Despite a number of conflicts that appear to be intractable in the Middle East, a majority of Arabs do believe in peace. A recent survey of 4,605 people, including Palestinians and Israelis, has revealed that most Arabs believe the Palestinian-Israeli conflict can be solved in the near future.
The research, compiled by Zogby Research Services and Sky News Arabia, shows that eight in 10 of individuals surveyed from Egypt, Jordan, Palestine, Saudi Arabia, the UAE and Israel believe that resolving the conflict is still important. Although only 15 per cent of Israelis thought such a feat was possible, an overwhelming majority expressed a desire to find a solution.
This year has been particularly gruelling for the Middle East. A number of nations had already been crippled by armed conflict, weakening institutions and the economic downturn from the coronavirus pandemic. It is a positive sign that the survey found hope and confidence in peace to be so high. More than half of all Arab respondents – including 76 per cent of Emiratis – said peace could be achieved in the next five years.
The survey was conducted before the Abraham Accord, in August, renewed the prospect of long-term peace. The UAE agreed to establish ties with Israel in the hope of advancing peace and stability in the region, including halting the annexation of Palestinian land. Annexation had been a hallmark campaign promise of Israeli Prime Minister Benjamin Netanyahu.
Israeli and Palestinian leaders must heed the calls of their people and take advantage of the momentum from the Abraham Accord to return to the negotiating table.
For decades, the expansion of illegal settlements on Palestinian land has created enormous setbacks, intensifying a sense of injustice among Palestinians.
Annexation is also a hindrance to long-term peace between Israelis, Palestinians and their neighbours. More than 70 per cent of Arab respondents said that any normalisation efforts with Israel should stop if Israel goes ahead with annexation plans.
Palestinians must overcome a different set of challenges to achieve peace. Deeply embedded division at the top of the Palestinian leadership has fostered extremism and frustrated ordinary Palestinians. Groups such as Hamas and the Islamic Jihad Movement have taken advantage of civilian suffering to push foreign agendas at home, eroding hopes for dialogue and Palestinian unity.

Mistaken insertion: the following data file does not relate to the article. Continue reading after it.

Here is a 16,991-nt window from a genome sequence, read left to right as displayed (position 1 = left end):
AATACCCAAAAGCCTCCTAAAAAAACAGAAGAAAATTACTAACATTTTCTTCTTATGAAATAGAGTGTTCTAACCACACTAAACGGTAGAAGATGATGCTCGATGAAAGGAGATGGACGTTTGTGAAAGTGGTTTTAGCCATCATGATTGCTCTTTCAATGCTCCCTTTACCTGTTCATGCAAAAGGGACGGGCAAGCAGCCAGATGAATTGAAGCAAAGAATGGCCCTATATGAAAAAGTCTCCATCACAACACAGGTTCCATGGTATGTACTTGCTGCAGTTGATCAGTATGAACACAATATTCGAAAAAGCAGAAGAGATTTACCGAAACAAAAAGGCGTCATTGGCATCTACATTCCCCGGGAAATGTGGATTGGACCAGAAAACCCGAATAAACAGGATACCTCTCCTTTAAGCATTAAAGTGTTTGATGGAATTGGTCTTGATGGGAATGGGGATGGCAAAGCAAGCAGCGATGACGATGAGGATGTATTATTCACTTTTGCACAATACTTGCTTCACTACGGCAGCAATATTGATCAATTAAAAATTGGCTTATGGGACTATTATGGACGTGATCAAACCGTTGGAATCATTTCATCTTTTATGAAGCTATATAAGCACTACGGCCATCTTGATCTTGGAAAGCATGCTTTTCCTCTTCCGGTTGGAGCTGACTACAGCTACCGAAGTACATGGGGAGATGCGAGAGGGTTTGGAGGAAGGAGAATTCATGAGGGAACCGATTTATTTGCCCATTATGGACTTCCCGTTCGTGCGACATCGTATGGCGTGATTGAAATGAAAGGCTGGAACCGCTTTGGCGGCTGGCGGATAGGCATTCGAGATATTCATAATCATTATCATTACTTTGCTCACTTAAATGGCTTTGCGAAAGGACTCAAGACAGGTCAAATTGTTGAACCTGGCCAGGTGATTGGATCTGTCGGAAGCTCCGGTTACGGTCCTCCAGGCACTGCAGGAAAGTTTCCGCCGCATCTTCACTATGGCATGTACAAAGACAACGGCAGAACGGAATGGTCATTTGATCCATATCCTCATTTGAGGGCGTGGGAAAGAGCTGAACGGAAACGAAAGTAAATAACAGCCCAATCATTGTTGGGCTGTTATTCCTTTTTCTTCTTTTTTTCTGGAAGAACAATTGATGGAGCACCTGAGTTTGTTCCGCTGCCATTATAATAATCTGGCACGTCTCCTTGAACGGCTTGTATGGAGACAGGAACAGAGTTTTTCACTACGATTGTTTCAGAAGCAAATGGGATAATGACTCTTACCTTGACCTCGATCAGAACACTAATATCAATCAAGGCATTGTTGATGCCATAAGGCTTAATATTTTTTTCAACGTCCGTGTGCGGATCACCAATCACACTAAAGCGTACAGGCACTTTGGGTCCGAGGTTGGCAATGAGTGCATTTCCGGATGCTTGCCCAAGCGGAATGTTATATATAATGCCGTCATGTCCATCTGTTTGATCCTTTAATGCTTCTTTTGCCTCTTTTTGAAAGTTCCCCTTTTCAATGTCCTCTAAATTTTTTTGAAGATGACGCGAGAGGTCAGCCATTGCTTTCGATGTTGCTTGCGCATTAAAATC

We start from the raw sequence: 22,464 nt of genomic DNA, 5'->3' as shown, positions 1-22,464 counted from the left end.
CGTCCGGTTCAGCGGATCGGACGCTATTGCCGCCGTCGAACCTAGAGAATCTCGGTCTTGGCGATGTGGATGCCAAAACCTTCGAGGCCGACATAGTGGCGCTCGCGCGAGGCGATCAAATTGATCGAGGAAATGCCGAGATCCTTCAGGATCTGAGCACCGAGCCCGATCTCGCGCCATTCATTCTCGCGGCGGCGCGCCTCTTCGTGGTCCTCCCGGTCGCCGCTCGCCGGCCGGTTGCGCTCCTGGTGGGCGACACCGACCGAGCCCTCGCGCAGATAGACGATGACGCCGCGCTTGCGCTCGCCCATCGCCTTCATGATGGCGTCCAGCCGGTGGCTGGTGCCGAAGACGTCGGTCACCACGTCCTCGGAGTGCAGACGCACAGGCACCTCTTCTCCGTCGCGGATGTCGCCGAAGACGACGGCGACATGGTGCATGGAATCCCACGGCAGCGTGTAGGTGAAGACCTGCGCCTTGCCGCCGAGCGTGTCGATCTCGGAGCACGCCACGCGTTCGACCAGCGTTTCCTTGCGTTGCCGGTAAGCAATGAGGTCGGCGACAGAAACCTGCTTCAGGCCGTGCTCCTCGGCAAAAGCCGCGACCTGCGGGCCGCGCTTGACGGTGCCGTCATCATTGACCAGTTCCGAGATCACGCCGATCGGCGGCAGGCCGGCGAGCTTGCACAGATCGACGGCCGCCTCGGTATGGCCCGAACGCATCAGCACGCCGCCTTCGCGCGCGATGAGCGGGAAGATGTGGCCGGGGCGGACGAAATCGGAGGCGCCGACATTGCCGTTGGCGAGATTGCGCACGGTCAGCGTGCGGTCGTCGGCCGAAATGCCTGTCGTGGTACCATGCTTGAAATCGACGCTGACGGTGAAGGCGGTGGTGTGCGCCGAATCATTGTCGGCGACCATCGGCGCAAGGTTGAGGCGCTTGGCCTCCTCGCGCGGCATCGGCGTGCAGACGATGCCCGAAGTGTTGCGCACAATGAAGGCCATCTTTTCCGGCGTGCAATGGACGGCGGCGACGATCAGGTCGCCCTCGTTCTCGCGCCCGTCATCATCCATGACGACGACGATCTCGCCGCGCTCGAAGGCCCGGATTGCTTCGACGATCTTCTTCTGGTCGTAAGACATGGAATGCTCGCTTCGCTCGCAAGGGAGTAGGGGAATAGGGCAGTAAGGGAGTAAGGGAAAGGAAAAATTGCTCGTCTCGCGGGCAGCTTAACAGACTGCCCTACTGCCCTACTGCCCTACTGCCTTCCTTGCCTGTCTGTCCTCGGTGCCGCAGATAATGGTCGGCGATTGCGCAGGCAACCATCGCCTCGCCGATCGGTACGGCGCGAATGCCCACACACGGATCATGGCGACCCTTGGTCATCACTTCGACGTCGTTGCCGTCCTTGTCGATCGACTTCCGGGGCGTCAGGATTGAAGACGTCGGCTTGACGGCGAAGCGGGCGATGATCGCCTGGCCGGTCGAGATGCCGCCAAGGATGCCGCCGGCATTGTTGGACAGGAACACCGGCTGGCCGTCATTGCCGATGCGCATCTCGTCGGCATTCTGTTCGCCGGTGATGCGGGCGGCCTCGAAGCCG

Peace must also involve nations that have been embroiled in conflict with Israel and are home to a sizeable Palestinian refugee population, deprived of fundamental rights. While Jordan and Egypt have signed peace treaties with Israel, Lebanon and Syria do not recognise the country. Iran-backed Hezbollah holds great influence in Lebanon and calls for Israel’s destruction.
In recent weeks, there have been feeble signs that this inflexibility is giving way to dialogue, though for mainly pragmatic reasons. In the coming days, a Lebanese delegation is set to meet with Israeli officials for US-mediated talks to define the maritime borders of the two countries, which sits on potentially gas-rich areas. And last week, Syrian President Bashar Al Assad told Russian media that peace with Israel is conditioned on the return of the occupied Golan Heights, without mentioning Palestinian affairs.
Palestinians and Israelis long for peace and a dignified life. Their respective leaderships must heed their demands, and ensure that whatever bitterness lies between them, the arc of their shared history bends towards peace.